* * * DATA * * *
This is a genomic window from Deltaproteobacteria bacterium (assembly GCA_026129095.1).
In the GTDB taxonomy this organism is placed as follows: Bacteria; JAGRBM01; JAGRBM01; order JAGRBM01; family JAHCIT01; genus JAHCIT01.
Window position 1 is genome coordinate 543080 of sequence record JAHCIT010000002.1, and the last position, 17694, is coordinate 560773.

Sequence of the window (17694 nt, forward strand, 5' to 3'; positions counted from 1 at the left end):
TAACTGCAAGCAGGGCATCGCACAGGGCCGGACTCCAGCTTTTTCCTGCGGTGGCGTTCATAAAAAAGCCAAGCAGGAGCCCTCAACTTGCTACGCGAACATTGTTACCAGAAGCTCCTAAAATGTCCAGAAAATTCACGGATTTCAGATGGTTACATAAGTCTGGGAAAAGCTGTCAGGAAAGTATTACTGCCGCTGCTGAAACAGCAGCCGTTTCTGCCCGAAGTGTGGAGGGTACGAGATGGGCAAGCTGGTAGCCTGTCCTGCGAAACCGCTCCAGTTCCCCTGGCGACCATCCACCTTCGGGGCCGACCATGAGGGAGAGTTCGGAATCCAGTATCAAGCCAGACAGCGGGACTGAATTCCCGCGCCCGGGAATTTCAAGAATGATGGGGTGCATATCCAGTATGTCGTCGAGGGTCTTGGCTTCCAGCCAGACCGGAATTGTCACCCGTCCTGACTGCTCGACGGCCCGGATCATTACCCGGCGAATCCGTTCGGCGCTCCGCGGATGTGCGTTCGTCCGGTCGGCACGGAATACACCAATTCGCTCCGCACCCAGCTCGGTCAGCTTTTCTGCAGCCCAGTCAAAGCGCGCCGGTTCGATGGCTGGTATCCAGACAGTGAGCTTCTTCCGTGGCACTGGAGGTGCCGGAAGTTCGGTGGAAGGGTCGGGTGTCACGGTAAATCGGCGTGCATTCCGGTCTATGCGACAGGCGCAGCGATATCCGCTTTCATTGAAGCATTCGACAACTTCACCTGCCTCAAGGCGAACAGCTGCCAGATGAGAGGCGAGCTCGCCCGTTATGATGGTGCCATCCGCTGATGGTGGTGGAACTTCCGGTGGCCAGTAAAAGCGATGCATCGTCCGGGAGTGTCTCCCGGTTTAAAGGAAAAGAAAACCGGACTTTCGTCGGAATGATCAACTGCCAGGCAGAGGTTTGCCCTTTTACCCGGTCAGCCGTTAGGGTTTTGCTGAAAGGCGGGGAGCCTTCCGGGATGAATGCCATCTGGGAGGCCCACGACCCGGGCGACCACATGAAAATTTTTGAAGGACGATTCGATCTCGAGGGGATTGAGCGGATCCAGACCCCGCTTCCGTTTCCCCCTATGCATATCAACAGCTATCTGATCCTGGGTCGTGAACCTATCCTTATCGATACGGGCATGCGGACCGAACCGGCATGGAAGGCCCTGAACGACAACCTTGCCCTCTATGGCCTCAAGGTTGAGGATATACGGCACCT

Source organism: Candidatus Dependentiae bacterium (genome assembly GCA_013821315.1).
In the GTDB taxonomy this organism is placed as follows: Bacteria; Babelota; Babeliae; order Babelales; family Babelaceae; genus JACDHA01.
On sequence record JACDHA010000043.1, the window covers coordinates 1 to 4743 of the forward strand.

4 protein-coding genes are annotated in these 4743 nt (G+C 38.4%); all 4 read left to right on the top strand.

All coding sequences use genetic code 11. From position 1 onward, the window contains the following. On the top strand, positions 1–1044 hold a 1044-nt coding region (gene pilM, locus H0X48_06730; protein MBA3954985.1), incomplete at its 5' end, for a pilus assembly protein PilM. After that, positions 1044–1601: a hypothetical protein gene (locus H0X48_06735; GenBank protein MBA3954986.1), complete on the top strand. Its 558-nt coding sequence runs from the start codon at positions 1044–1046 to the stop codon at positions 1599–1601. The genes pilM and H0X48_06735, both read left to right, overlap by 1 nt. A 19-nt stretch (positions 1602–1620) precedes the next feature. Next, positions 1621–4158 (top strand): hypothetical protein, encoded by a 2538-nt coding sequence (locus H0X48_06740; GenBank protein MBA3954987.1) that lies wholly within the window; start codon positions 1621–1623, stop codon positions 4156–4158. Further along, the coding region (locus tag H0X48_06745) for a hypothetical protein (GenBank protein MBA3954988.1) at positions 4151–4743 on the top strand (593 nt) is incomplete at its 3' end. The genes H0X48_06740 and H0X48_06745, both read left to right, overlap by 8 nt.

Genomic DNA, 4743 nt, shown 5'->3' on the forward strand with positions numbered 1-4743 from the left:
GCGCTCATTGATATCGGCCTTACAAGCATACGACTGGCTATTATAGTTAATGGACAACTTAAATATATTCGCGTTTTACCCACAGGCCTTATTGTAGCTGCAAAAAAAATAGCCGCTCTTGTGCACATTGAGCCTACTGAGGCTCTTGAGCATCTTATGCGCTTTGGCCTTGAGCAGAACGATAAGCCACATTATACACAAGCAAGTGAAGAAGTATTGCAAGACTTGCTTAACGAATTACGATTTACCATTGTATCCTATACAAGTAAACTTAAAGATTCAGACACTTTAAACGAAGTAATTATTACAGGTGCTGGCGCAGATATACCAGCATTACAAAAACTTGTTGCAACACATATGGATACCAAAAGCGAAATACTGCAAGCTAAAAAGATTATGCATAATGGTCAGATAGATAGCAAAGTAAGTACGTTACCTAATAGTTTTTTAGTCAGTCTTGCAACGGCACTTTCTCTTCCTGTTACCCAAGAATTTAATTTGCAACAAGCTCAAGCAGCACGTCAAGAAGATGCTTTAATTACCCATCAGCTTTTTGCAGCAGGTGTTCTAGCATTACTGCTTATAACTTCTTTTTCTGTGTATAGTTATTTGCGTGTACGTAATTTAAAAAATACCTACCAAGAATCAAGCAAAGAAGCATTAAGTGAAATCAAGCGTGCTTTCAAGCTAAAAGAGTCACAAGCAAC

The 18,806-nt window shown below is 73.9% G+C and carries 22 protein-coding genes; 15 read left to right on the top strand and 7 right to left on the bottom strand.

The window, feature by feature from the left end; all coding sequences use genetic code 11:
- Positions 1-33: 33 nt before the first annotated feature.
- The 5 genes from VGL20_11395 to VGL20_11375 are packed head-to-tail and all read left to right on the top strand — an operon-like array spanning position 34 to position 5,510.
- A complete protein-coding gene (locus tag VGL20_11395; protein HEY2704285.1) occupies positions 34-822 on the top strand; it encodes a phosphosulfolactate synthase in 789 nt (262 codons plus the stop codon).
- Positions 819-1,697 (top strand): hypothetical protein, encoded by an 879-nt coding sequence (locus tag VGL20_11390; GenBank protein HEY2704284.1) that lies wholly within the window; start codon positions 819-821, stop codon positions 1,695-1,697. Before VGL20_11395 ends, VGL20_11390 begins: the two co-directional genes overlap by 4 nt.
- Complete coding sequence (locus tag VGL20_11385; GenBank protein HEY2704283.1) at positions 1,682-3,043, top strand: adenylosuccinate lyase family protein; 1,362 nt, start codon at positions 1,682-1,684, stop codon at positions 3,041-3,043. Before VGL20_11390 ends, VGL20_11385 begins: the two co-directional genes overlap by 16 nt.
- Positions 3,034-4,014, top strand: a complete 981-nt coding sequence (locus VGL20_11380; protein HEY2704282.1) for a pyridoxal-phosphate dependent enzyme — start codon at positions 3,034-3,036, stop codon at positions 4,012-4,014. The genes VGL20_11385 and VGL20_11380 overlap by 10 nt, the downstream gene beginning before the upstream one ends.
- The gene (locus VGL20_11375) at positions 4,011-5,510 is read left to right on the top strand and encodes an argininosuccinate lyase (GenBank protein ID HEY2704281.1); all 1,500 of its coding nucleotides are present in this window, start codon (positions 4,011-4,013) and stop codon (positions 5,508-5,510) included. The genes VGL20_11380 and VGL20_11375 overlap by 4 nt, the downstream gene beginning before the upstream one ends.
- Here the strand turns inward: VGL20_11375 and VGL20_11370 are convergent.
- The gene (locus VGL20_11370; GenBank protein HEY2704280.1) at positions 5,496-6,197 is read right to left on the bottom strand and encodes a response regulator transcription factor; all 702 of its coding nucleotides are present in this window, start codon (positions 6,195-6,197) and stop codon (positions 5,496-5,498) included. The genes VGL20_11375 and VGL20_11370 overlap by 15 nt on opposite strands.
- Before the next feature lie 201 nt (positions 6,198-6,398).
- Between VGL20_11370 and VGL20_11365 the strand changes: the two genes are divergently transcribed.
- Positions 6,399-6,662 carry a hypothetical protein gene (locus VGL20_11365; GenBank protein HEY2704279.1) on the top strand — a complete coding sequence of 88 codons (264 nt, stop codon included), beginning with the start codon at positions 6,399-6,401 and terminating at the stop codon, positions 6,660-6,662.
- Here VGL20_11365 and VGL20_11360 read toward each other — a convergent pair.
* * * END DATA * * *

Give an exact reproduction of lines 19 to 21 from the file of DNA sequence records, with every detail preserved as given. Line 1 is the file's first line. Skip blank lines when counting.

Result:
- Complete coding sequence (locus tag VGL20_11385; GenBank protein HEY2704283.1) at positions 1,682-3,043, top strand: adenylosuccinate lyase family protein; 1,362 nt, start codon at positions 1,682-1,684, stop codon at positions 3,041-3,043. Before VGL20_11390 ends, VGL20_11385 begins: the two co-directional genes overlap by 16 nt.
- Positions 3,034-4,014, top strand: a complete 981-nt coding sequence (locus VGL20_11380; protein HEY2704282.1) for a pyridoxal-phosphate dependent enzyme — start codon at positions 3,034-3,036, stop codon at positions 4,012-4,014. The genes VGL20_11385 and VGL20_11380 overlap by 10 nt, the downstream gene beginning before the upstream one ends.
- The gene (locus VGL20_11375) at positions 4,011-5,510 is read left to right on the top strand and encodes an argininosuccinate lyase (GenBank protein ID HEY2704281.1); all 1,500 of its coding nucleotides are present in this window, start codon (positions 4,011-4,013) and stop codon (positions 5,508-5,510) included. The genes VGL20_11380 and VGL20_11375 overlap by 4 nt, the downstream gene beginning before the upstream one ends.